The term “hard-money” lending can be traced to the Great Depression when private individuals started lending money because of the banking crisis, said Leonard Rosen, whose La Jolla-based company, Pitbull Mortgage School, teaches mortgage brokers about hard-money loans.
“No one really knows the reason they used ‘hard money’ as a term. It could be that it was hard to get, hard to find or because it was hard cash,” Rosen said. “I’m not an advocate for hard-money lending. But it’s something that has its place as long as it’s done responsibly. There are some people who should not be in the lending business at all.”
Thomas Hastert, now a former attorney and real estate broker, certainly was one of those people that should not have been in the lending business at all. Hastert had the mortgage company Loan Sense, which was located in Grass Valley off of Brunswick Road.
As you may know by now, Hastert is in jail, having pleaded guilty to 59 felony counts of embezzlement, securities fraud and selling unregistered securities. However, Attorney General Brown had filed 73 criminal charges against Hastert, so by plea bargaining, it was dropped to 59 felony counts with a possible five year jail term instead of eleven years. Hastert is to be sentenced in June.
By the way, Hastert did not make $20 million; most of the money he received from customers he used to make loans with extreme poor judgment, ignoring the law and some obvious intent to commit fraud. Most of the investors’ monies were lost by loaning money with improper loan to value of property. This, along with improper funding of construction loans led to horrific losses to the customers who gave Hastert money to make hard money loans.
This man brazenly deceived investors and borrowers, promising high returns and easy loans, ripping off his customers for his own personal enrichment,” Attorney General Brown said. “Ultimately, this criminal scheme collapsed when many of these loans failed, costing hundreds of people more than $20 million.”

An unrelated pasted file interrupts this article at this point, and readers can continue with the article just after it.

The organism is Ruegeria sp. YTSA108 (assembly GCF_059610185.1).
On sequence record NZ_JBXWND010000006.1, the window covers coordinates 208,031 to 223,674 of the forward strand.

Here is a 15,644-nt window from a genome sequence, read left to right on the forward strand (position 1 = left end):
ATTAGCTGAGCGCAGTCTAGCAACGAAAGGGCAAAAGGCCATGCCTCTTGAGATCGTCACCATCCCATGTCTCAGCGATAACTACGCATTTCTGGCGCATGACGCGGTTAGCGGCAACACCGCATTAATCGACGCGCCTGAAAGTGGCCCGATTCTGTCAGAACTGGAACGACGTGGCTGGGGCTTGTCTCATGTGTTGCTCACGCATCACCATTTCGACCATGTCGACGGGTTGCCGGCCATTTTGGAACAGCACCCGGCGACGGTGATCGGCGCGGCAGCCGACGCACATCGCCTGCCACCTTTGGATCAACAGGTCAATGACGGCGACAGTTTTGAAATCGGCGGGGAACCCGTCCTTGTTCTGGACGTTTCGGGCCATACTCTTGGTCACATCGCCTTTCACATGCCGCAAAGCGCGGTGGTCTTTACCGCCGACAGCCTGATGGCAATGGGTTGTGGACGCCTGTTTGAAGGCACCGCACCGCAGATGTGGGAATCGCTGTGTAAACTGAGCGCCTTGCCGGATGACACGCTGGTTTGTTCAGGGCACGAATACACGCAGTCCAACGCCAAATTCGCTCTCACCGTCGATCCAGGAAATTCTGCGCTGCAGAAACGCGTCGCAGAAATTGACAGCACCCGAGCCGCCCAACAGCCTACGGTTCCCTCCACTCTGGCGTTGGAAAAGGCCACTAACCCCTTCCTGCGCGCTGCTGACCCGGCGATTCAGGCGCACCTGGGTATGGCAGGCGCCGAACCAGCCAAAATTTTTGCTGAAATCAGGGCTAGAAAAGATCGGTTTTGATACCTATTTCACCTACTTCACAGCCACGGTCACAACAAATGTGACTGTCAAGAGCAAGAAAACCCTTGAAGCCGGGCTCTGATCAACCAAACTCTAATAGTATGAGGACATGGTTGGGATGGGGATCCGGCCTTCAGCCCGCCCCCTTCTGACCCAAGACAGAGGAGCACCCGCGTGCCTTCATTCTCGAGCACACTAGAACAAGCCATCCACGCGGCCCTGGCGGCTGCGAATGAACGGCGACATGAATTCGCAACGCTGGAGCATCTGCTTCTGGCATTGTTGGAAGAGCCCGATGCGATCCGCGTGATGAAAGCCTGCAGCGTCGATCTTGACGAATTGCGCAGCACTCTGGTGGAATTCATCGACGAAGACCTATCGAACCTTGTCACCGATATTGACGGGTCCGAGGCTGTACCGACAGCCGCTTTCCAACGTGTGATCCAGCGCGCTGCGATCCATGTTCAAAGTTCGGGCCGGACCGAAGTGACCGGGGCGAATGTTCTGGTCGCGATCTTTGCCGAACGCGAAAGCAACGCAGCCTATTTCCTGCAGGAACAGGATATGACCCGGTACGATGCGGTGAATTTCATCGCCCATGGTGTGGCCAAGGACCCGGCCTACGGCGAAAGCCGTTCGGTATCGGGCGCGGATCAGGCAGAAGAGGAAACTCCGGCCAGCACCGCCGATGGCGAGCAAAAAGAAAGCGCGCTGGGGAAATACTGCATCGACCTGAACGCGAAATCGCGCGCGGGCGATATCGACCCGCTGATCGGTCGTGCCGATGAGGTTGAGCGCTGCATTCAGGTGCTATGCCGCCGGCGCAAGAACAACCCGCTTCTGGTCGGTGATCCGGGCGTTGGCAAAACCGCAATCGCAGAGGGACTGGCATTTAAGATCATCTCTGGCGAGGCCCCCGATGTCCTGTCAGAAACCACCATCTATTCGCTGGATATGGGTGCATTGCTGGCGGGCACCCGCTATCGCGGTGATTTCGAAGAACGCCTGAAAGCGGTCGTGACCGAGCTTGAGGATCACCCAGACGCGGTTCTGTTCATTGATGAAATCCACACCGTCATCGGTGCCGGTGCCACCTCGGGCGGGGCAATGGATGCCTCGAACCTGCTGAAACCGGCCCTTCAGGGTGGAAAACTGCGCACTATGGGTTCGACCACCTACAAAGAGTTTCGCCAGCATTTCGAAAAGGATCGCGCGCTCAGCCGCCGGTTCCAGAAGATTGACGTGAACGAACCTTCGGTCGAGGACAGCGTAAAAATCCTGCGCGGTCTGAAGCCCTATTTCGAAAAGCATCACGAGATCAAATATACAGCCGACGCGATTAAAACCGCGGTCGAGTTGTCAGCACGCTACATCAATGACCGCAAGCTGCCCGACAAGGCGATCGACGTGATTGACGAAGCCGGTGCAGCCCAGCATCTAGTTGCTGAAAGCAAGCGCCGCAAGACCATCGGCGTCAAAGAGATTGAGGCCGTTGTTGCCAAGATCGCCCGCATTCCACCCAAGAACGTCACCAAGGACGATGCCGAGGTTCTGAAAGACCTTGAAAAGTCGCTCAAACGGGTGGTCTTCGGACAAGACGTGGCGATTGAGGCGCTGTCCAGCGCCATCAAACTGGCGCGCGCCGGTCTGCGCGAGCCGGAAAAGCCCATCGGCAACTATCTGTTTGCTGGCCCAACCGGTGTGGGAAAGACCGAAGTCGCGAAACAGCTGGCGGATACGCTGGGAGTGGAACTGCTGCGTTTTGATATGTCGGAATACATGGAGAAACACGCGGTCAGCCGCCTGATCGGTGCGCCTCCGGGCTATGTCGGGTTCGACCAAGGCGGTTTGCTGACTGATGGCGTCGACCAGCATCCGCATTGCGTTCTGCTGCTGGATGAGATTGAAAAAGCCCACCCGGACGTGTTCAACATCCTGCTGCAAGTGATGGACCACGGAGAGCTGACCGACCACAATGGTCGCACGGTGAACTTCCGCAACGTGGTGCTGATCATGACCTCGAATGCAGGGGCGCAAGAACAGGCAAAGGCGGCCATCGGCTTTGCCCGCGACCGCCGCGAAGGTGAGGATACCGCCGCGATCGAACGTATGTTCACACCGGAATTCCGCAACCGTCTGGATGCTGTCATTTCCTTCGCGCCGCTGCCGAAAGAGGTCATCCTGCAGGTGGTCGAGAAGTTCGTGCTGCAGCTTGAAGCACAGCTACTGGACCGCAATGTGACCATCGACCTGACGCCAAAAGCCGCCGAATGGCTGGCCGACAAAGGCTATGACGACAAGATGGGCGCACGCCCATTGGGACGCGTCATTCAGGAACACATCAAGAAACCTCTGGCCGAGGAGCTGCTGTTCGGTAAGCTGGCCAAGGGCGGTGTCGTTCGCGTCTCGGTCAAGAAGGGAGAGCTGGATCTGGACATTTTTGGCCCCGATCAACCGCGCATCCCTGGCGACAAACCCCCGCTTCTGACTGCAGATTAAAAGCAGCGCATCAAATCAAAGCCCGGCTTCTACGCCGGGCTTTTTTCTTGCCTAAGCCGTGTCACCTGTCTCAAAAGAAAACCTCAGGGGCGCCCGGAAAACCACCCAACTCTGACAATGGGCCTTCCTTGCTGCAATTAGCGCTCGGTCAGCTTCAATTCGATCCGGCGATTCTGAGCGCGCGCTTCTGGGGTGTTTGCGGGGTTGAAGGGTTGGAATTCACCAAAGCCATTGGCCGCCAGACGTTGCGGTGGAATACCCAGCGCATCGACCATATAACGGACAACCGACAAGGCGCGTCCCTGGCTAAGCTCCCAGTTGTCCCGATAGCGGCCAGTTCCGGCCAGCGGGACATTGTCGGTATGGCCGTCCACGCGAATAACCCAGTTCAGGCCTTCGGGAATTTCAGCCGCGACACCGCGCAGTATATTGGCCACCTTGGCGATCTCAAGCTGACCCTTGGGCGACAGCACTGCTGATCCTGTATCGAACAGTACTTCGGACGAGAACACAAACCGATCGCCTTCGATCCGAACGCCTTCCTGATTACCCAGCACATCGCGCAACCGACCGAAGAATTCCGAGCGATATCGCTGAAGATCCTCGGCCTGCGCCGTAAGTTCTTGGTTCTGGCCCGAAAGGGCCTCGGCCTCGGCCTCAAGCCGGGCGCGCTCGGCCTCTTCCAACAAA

Hastert brokered over 270 hard-money loans in Nevada, Sacramento, Sutter, Butte, Placer, and Yolo Counties between September 2004 and September 2007 for real estate development projects. Hard-money loans typically provide high returns for private investors and are secured through collateral such as real estate.
In this case, Hastert secured $20 million from numerous investors, using the funds to broker hard-money loans to borrowers seeking to develop homes on real estate.
In the criminal complaint, Hastert is alleged to have:
“Misled investors. Hastert told investors that borrowers had excellent credit scores and were capable of repaying the loans. This proved to be untrue. Many borrowers had poor credit scores, did not make regular payments on the loans, and held properties that were in foreclosure.
The loans that Hastert brokered were required by law to be placed into a special trust account overseen by a third-party escrow firm. The firm had to verify whether funds being withdrawn by borrowers were being used for construction projects. Despite telling investors he had established such a trust account, Hastert never did, and the money was regularly withdrawn and misused by borrowers with no oversight.
Hastert told investors he would personally oversee the development of the land. In one instance, he was asked by investors to drive them to a particular property that was supposedly under development. Hastert could not locate the property.
Set up fake investors, known as “straw men,” to keep concerned investors at bay. Hastert filed documents with a county recorder’s office saying that his secretary owned a majority interest in the investment, despite the fact that she had never invested a single dollar. If a legitimate investor tried to initiate foreclosure proceedings, Hastert would contend that the supposed majority owner opposed the action.
Embezzled fees. Hastert was entitled to collect a 3% fee on loans he brokered. However, he took all his fees up-front as if the loan were fully funded. In fact, some loans never fully funded, and others took more than a year to fully fund.”
“Those who invest their money with hard-money lenders are taking on significant risk. That’s why they would expect a significant return relative to other investments,” said Stuart Gabriel, a UCLA finance professor and director of the university’s Ziman Center for Real Estate. “If they need to take the property back, there’s legal risk and marketing risk. There can be very significant losses.”
So if you are going to invest in hard money loans, with a promise of high returns, be careful. Give me a call or write if you want some guide lines prior to investing.